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2 1/4 slide conversion to digital

Jessica Richards , Feb 24, 2004; 04:58 p.m.

I have hundreds, perhaps thousands of 2 1/4 inch negatives (Hasselblad) taken by my grandfather that I need to convert to digital images. What is the easiest, most economical way to do this? Is there a machine such as the SmartScan for 35 mm slides that I could use for this size slide? I really can't afford to have them done professionally and would prefer to do it myself. Any ideas appreciated.

Responses

Ralph Meliso , Feb 24, 2004; 05:10 p.m.

I believe the Epson Perfection 3170 flatbed scanner is in the $200 range. You probably can find some other discontinued flatbed scanners that can handle MF negatives.

C Jo Gough - Carmel, CA , Feb 24, 2004; 07:31 p.m.

We have a extra Minolta Dimage Scan Multi---which will scan up to 6X9 images-for sale ------please contact us

thanks kindly cjogo

Beau Hooker , Feb 24, 2004; 09:00 p.m.

Hi Jessica, I use the Epson 2450 scanner for my Hassie negs and it works really well. It's an older scanner and the newer ones should be a bit higher in resolution. In addition, I think they now have Digital Ice, which auto-corrects scratches and dust spots. This can save a ton of time because scanning "thousands" is going to take you a while. It can be fun revisiting the old memories, but that's an awful lot of information to digitize. At any rate, Epson scanners do an admirable job with Hassie negs and chromes and won't cost you an arm and a leg, either. Best wishes , . .

C Jo Gough - Carmel, CA , Feb 24, 2004; 09:07 p.m.

Jessica the epson flatbeds will do a fairly decent job--unless some of the negs are thin or overexposed....We are selling the Minolta for $349-(only $2800 new!)

David Littleboy (Tokyo, Japan) , Feb 24, 2004; 09:10 p.m.

The 3170 is a good suggestion. The more recent more expensive Epson 4870 might be a bit better, although there are different reports coming in on this scanner.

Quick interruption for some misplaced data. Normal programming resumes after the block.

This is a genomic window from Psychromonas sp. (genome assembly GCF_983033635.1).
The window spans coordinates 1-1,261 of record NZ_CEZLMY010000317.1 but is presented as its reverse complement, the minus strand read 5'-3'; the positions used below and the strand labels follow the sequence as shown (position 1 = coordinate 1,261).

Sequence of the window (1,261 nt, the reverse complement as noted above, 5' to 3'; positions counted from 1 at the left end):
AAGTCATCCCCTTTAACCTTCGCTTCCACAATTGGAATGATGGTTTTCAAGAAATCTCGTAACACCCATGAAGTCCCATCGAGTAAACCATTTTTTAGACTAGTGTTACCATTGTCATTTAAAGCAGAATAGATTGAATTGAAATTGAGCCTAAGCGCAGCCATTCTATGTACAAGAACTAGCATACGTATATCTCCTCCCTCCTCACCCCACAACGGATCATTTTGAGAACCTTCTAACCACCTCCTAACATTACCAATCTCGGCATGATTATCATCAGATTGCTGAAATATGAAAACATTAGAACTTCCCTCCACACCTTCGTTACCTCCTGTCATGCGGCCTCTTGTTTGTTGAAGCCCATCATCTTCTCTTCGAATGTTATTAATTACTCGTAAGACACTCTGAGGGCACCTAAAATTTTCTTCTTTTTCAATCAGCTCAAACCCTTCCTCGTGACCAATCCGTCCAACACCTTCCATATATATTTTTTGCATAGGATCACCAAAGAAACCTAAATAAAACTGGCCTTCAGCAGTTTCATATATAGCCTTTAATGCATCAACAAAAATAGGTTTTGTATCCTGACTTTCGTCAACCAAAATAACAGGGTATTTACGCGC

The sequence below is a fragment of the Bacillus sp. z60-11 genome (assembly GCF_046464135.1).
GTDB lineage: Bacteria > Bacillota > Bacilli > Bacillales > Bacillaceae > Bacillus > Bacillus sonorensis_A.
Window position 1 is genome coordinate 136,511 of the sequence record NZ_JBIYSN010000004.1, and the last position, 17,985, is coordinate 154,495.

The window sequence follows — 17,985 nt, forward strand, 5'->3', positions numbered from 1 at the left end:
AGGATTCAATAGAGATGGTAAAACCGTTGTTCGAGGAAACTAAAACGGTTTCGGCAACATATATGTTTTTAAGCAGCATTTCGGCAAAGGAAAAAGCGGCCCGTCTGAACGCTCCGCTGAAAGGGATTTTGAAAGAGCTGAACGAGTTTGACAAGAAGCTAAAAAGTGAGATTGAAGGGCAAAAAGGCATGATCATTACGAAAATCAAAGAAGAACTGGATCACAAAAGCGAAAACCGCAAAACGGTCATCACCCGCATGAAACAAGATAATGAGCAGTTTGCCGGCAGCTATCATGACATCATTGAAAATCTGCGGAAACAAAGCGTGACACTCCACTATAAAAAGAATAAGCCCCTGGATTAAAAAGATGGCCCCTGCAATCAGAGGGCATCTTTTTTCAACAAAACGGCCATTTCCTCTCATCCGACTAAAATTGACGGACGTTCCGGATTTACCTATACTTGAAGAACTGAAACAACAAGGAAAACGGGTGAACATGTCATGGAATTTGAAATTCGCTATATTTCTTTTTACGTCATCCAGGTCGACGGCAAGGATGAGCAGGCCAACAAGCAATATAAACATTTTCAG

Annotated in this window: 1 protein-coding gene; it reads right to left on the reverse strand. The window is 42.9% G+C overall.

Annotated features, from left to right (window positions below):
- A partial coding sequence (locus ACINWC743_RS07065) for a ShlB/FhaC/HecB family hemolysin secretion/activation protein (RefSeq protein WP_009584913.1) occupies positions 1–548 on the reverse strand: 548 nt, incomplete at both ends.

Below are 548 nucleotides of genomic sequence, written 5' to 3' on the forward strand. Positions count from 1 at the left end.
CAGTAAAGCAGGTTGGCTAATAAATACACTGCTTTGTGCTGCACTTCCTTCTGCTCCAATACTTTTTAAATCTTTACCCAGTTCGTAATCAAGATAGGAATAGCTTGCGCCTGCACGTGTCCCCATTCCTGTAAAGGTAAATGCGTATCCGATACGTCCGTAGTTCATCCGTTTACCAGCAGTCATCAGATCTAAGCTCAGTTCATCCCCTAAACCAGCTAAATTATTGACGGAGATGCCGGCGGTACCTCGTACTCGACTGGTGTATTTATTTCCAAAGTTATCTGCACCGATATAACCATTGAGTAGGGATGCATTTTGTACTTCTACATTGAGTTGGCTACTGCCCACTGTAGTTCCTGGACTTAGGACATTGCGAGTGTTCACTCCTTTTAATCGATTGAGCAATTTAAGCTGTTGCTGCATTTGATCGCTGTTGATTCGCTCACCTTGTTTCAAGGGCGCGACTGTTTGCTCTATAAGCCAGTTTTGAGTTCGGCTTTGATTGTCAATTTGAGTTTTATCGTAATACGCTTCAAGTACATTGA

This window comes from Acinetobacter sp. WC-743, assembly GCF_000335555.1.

You've used both the terms "negative" and "slide" in your question. These are quite different beasts and will result in different answers. Also, what sort of quality do you need? The flatbed scanners are pretty poor quality and only support magnifications of about 4x or 5x (i.e. up to 8x10 or maybe 11x14). If you are looking for professional photographic quality, you'll need something like the Multi Pro a previous responder is selling. For web display, the 3170 should be more than adequate.

Another problem here is that scanning is extremely time consuming. I only get a few frames scanned a day, and am only about half way through the shots I took on a trip Jan 1 to 5. This makes the 3170 attractive in the sense that it's the minimal cost to find out whether or not you are going to be able to put in the amount of time this project is going to require. (Note that you need a big computer: plan on USB 2.0 (or firewire depending on the scanner) and 1GB of memory.)

Doug Fisher , Feb 25, 2004; 12:23 a.m.

With lots of people upgrading to 4870 scanners, there are going to be quite a few 3200’s going up for sale in the used market.  If your grandfather has a few negatives that are larger than medium format size, the larger lightlid of the 2450, 3200, 4870 might make them worth looking at over the 3170.  If the digital ICE feature of the 4870 looks enticing, just remember it may not work with certain film types that your grandfather was likely to have used (like Kodachrome and classic/older non-C41 type black and white films).

Doug

Doug’s “MF Film Holder” for batch scanning "strips" of 120/220 medium format film with flatbeds

 

Jean-Baptiste Queru , Feb 25, 2004; 02:09 a.m.

I scan medium and large format with my Epson 3200 and get some very satisfactory results. For 35mm film the results are only good enough to enlarge to about 8x12.

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